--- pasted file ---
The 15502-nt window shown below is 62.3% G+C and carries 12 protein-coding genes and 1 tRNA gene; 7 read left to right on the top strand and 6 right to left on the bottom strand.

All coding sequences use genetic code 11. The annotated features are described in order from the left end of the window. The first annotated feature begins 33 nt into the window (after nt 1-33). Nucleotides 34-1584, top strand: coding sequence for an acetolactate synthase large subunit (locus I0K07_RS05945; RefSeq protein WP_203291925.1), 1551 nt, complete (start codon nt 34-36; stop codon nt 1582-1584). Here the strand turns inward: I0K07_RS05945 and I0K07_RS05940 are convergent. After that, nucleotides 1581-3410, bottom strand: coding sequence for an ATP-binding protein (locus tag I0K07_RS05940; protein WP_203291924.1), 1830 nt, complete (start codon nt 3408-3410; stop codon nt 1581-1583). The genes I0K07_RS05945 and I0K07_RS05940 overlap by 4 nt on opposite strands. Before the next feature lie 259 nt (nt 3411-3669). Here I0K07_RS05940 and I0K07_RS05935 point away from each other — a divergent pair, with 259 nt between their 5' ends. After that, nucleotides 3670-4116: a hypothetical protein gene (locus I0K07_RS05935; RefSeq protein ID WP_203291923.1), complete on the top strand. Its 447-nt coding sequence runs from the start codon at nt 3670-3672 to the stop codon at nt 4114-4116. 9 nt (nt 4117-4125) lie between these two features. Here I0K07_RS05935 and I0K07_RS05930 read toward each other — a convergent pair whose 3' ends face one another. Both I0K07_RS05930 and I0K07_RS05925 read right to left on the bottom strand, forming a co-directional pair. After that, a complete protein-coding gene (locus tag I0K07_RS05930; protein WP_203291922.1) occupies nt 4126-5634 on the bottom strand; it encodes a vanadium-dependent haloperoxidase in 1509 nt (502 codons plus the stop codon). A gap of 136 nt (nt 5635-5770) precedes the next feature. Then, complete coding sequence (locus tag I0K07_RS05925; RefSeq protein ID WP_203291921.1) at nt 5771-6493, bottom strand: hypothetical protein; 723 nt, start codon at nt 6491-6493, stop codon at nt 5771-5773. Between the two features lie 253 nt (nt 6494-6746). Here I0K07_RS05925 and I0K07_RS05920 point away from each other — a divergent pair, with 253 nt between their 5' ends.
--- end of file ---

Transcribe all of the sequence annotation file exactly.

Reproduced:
The 15502-nt window shown below is 62.3% G+C and carries 12 protein-coding genes and 1 tRNA gene; 7 read left to right on the top strand and 6 right to left on the bottom strand.

All coding sequences use genetic code 11. The annotated features are described in order from the left end of the window. The first annotated feature begins 33 nt into the window (after nt 1-33). Nucleotides 34-1584, top strand: coding sequence for an acetolactate synthase large subunit (locus I0K07_RS05945; RefSeq protein WP_203291925.1), 1551 nt, complete (start codon nt 34-36; stop codon nt 1582-1584). Here the strand turns inward: I0K07_RS05945 and I0K07_RS05940 are convergent. After that, nucleotides 1581-3410, bottom strand: coding sequence for an ATP-binding protein (locus tag I0K07_RS05940; protein WP_203291924.1), 1830 nt, complete (start codon nt 3408-3410; stop codon nt 1581-1583). The genes I0K07_RS05945 and I0K07_RS05940 overlap by 4 nt on opposite strands. Before the next feature lie 259 nt (nt 3411-3669). Here I0K07_RS05940 and I0K07_RS05935 point away from each other — a divergent pair, with 259 nt between their 5' ends. After that, nucleotides 3670-4116: a hypothetical protein gene (locus I0K07_RS05935; RefSeq protein ID WP_203291923.1), complete on the top strand. Its 447-nt coding sequence runs from the start codon at nt 3670-3672 to the stop codon at nt 4114-4116. 9 nt (nt 4117-4125) lie between these two features. Here I0K07_RS05935 and I0K07_RS05930 read toward each other — a convergent pair whose 3' ends face one another. Both I0K07_RS05930 and I0K07_RS05925 read right to left on the bottom strand, forming a co-directional pair. After that, a complete protein-coding gene (locus tag I0K07_RS05930; protein WP_203291922.1) occupies nt 4126-5634 on the bottom strand; it encodes a vanadium-dependent haloperoxidase in 1509 nt (502 codons plus the stop codon). A gap of 136 nt (nt 5635-5770) precedes the next feature. Then, complete coding sequence (locus tag I0K07_RS05925; RefSeq protein ID WP_203291921.1) at nt 5771-6493, bottom strand: hypothetical protein; 723 nt, start codon at nt 6491-6493, stop codon at nt 5771-5773. Between the two features lie 253 nt (nt 6494-6746). Here I0K07_RS05925 and I0K07_RS05920 point away from each other — a divergent pair, with 253 nt between their 5' ends.